Shadow Lake Lodge – Banff Backcountry Bliss
Exploring Banff’s Backcountry in Comfort
Canada’s oldest national park contains vast tracts of pristine wilderness that only a few backcountry hikers ever see. The price they pay for their exclusive tour of nature’s most wondrous mountain scenery usually includes a sacrifice of creature comforts – hot showers, warm beds and home cooked meals. But there is another way to experience the backcountry. A stay at Shadow Lake Lodge makes it possible to experience Banff National Park’s amazing backcountry without having to sacrifice life’s little comforts.
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Related: Discover the Best Kept Secrets in the Canadian Rockies.
Getting to Shadow Lake Lodge
There are no roads to Shadow Lake Lodge. The lodge is reached via a 12.9 km hike (or ski in winter) along the Redearth Creek Trail which is located about 20 km west of Banff on the TransCanada Highway. A moderately difficult trail with a 440-meter elevation gain leads to the lodge, but we saw seniors and children who managed it. The nicest part of hiking into Shadow Lake Lodge is the chance to experience afternoon tea once you arrive. There is a wide selection of appetizers and sweets to enjoy.
There are several great day hikes that can be easily accessed from the lodge – Shadow Lake (and the unofficial trail behind Shadow Falls), Gibbon Pass, Ball Pass, Haduk Lake and Whistling Pass. Greg and I did the hike to Shadow Lake Falls and then went higher to hike above the falls. It was Greg’s idea to keep going past the falls. The reward was an amazing carpet of glacier lilies beside a snowdrift and an incredible view from the top of the moraine – without another soul in site.
Off the Grid Comfort
Shadow Lake Lodge has comfortable cabins, a bath house with flush toilets and hot showers and a dining/gathering area. The most amazing part is that the entire facility is almost completely off the grid in the middle of the wilderness. Shadow Lake Lodge uses a combination of solar and micro hydro power generation.
Dining at Shadow Lake Lodge
At dinner, we sat family style around tables with other travelers recounting our hiking adventures of the day. Everyone at our table had done a different hike and it was great to compare notes. As our multi-course gourmet dinner was served, Alison Brewster popped out of the kitchen to welcome us and introduce the meal. “Tonight we will start with a squash soup followed by glory bowl spinach salad, steamed asparagus, rosemary potatoes and stuffed leg of lamb with balsamic fig sauce,” she said as we all oohed and awed. “Bon Appétit!”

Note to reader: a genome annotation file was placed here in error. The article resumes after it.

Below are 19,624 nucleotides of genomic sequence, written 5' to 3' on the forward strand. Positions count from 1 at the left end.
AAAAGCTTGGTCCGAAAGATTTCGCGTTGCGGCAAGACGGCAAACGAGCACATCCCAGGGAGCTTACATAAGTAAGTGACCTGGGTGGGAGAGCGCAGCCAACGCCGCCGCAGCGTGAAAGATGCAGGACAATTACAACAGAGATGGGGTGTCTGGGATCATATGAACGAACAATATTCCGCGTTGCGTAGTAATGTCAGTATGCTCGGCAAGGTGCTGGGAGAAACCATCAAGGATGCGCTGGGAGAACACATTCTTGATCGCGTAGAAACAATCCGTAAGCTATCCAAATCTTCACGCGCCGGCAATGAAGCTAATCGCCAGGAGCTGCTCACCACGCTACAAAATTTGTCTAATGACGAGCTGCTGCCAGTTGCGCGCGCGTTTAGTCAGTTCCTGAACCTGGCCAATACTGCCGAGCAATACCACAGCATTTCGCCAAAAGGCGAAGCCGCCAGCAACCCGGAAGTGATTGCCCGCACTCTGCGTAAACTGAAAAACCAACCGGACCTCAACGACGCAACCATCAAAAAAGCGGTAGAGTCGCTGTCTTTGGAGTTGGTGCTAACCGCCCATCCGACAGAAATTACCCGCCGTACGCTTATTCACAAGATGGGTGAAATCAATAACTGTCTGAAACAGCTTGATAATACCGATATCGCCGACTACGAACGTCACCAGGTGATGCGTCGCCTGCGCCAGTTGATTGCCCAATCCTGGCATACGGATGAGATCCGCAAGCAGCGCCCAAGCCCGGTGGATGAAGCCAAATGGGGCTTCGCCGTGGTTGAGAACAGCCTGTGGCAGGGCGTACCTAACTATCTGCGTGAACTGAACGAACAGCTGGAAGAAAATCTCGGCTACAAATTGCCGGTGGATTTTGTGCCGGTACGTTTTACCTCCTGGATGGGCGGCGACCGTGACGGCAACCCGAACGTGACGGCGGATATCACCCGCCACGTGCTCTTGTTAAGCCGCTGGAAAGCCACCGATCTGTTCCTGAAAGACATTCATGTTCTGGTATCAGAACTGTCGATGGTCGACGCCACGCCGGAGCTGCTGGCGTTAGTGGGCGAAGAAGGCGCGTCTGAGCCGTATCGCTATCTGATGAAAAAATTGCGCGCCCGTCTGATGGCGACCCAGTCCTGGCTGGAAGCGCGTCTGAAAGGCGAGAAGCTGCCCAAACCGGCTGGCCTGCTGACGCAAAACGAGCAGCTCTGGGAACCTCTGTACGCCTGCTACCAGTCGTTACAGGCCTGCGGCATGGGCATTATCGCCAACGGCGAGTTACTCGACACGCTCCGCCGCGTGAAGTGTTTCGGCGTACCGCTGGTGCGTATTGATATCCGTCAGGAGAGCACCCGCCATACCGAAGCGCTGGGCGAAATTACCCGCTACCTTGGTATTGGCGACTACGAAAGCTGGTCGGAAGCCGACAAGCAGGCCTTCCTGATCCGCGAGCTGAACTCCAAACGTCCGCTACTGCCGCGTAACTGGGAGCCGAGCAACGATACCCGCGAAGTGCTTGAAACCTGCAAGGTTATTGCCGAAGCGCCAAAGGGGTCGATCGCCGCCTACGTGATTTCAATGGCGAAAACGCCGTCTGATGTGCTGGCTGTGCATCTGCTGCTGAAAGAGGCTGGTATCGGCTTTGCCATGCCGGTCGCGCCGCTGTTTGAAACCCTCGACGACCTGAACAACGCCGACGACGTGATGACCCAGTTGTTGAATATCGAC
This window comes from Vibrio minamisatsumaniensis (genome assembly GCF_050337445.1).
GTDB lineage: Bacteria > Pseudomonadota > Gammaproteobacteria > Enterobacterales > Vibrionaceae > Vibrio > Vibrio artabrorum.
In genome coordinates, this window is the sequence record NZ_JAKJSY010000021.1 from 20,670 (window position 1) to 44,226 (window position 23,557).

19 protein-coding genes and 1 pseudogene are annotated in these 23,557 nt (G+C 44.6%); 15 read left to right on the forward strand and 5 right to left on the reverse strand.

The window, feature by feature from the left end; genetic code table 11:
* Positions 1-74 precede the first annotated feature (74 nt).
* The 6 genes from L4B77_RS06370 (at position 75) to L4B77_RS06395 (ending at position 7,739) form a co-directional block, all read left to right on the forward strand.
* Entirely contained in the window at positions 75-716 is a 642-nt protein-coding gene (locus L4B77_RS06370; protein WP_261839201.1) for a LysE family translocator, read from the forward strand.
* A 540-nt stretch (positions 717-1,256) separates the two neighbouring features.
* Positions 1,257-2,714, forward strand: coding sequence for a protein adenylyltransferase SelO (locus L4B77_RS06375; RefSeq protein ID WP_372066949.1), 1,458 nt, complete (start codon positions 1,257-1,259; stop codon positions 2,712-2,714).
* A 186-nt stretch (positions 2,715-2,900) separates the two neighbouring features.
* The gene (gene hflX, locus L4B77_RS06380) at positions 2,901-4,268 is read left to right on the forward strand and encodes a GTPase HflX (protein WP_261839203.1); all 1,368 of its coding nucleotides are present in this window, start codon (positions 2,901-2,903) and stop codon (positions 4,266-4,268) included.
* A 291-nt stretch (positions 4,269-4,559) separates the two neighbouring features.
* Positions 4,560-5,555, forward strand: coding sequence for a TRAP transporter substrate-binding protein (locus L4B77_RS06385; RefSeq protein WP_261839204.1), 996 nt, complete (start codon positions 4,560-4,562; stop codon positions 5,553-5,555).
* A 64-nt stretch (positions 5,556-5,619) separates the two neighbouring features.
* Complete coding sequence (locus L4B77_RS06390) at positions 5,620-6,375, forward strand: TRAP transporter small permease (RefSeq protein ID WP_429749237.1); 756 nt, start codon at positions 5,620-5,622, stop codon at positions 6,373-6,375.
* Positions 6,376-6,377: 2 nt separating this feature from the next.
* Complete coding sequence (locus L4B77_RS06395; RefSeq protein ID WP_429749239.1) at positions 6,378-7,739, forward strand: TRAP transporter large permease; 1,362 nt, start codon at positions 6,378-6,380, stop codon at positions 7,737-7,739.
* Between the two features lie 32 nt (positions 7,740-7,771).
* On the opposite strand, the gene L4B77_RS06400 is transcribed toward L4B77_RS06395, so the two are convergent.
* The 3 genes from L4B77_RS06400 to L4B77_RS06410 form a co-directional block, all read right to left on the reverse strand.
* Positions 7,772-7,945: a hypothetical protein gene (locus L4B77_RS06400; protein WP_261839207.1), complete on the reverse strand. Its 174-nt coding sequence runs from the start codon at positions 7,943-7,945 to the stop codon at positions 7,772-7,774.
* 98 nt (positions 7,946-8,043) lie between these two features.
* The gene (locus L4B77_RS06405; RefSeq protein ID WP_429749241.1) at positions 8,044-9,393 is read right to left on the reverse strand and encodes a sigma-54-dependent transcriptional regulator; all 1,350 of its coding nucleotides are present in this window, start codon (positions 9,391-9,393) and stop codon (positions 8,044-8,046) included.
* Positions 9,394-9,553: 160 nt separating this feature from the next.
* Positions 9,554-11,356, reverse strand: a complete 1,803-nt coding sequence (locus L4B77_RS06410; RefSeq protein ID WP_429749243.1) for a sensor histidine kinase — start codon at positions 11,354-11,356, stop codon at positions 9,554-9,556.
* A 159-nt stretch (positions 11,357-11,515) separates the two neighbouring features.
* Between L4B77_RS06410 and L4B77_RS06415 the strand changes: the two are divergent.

As we started into the delicious soup, Claire and Jesse, a young couple from Toronto recounted their adventures hiking Gibbon Pass earlier that day. “As we began hiking up the pass, we came across some backpackers who were coming over from the opposite side,” said Claire. “When they found out where we were staying, one of them asked me to tell him what we had for dinner last night. They had been living on dehydrated food for a few days, so it almost seemed cruel to describe the meals we have been having. I didn’t even bother to tell them about the spread for afternoon tea. You definitely don’t go hungry here.”
A Special Place
“It’s truly is a pleasure to share the backcountry with our visitors and work in such a beautiful part of the Canadian Rockies,” said Alison Brewster while standing in her kitchen the next morning. “The Brewster name is an incredible legacy to live up to and Shadow Lake Lodge will always have a special place in my heart.”
As we popped on our packs and made our way back to the Redearth Creek trailhead, I was certain that Shadow Lake Lodge would always have a special place in my heart too. There is something about the Canadian Rockies that can heal a weary soul.
More Info: Visit Banff Lake Louise Tourism.
More articles about exploring Banff National Park: Early autumn is a magical time in this region of the Canadian Rockies. Read our article Larch Valley Hike – Have a Magical Autumn.
Allison and her husband sold Shadow lake lodge approx two years ago to ACC.
New ownership , different idea of how to do things.
I personally knew their father Bud who spent many years and countless thousands to get the lodge to where it is.
It is not how he would like to see it
I do not believe ACC knows how to operate a higher end facility.
Their Forte is back County huts sleeping 2 to 3 on a bunk and crapping outside and cooking everything in big pot Mulligan style.
Enough said, rest in peace Bud.
Your lodge is many steps below how you would have seen it operate.
Hey just wondering why you think this? Have you been there lately and what has changed? Was thinking of booking next summer
Hi Jeff, I really like the lodge and the location is beautiful. The food was great when I was there. It’s been a few years since we were last there and it has changed ownership since then. It’s now owned by the Alpine Club of Canada. Maybe check the latest reviews to see, but from what I could tell the reviews still look pretty good. If you do stay there, please let us know how the stay was. We’d love to hear from you. Thanks, Debbie
We went. 5 day/ 4 bufht trip with a hiking guide. I thought it was real nice honestly.